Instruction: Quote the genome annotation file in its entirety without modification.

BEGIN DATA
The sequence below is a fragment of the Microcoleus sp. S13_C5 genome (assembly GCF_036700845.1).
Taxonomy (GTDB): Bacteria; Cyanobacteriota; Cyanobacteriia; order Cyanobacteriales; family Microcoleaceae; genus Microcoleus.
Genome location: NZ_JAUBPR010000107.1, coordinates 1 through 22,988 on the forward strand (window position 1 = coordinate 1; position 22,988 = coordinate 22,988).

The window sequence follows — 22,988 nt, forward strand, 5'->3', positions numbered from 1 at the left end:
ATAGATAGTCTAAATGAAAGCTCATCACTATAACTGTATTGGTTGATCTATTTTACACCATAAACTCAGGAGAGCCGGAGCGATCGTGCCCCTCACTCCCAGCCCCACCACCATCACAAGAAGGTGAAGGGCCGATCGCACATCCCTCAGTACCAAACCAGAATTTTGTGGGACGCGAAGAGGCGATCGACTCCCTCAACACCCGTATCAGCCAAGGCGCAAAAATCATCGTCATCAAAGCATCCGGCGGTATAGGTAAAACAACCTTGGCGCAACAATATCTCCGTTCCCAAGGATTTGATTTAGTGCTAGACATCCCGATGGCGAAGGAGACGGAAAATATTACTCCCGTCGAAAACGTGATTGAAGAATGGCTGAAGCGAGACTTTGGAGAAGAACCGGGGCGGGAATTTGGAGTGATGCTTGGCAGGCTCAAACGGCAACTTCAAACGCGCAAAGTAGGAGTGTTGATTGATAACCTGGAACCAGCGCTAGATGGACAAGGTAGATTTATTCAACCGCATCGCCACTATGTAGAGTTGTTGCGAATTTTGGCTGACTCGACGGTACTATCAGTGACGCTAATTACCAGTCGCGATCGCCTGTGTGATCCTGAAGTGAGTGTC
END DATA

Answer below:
The sequence below is a fragment of the Microcoleus sp. S13_C5 genome (assembly GCF_036700845.1).
Taxonomy (GTDB): Bacteria; Cyanobacteriota; Cyanobacteriia; order Cyanobacteriales; family Microcoleaceae; genus Microcoleus.
Genome location: NZ_JAUBPR010000107.1, coordinates 1 through 22,988 on the forward strand (window position 1 = coordinate 1; position 22,988 = coordinate 22,988).

The window sequence follows — 22,988 nt, forward strand, 5'->3', positions numbered from 1 at the left end:
ATAGATAGTCTAAATGAAAGCTCATCACTATAACTGTATTGGTTGATCTATTTTACACCATAAACTCAGGAGAGCCGGAGCGATCGTGCCCCTCACTCCCAGCCCCACCACCATCACAAGAAGGTGAAGGGCCGATCGCACATCCCTCAGTACCAAACCAGAATTTTGTGGGACGCGAAGAGGCGATCGACTCCCTCAACACCCGTATCAGCCAAGGCGCAAAAATCATCGTCATCAAAGCATCCGGCGGTATAGGTAAAACAACCTTGGCGCAACAATATCTCCGTTCCCAAGGATTTGATTTAGTGCTAGACATCCCGATGGCGAAGGAGACGGAAAATATTACTCCCGTCGAAAACGTGATTGAAGAATGGCTGAAGCGAGACTTTGGAGAAGAACCGGGGCGGGAATTTGGAGTGATGCTTGGCAGGCTCAAACGGCAACTTCAAACGCGCAAAGTAGGAGTGTTGATTGATAACCTGGAACCAGCGCTAGATGGACAAGGTAGATTTATTCAACCGCATCGCCACTATGTAGAGTTGTTGCGAATTTTGGCTGACTCGACGGTACTATCAGTGACGCTAATTACCAGTCGCGATCGCCTGTGTGATCCTGAAGTGAGTGTC